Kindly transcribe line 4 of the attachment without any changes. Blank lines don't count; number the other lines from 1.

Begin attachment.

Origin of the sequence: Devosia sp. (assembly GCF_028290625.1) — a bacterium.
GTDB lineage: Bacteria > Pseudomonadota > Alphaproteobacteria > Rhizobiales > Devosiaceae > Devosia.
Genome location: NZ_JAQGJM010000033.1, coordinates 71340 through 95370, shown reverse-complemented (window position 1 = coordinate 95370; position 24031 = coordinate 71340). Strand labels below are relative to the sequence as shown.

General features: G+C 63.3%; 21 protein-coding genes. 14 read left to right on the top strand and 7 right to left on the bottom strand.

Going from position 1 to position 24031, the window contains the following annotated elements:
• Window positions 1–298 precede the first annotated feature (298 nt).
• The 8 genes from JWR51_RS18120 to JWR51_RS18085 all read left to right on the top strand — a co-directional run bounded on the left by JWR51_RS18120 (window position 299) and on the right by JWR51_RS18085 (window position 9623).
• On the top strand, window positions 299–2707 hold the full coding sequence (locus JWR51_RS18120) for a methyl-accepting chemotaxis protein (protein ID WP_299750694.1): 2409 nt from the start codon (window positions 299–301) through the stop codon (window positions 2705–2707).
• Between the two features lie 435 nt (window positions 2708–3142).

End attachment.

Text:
General features: G+C 63.3%; 21 protein-coding genes. 14 read left to right on the top strand and 7 right to left on the bottom strand.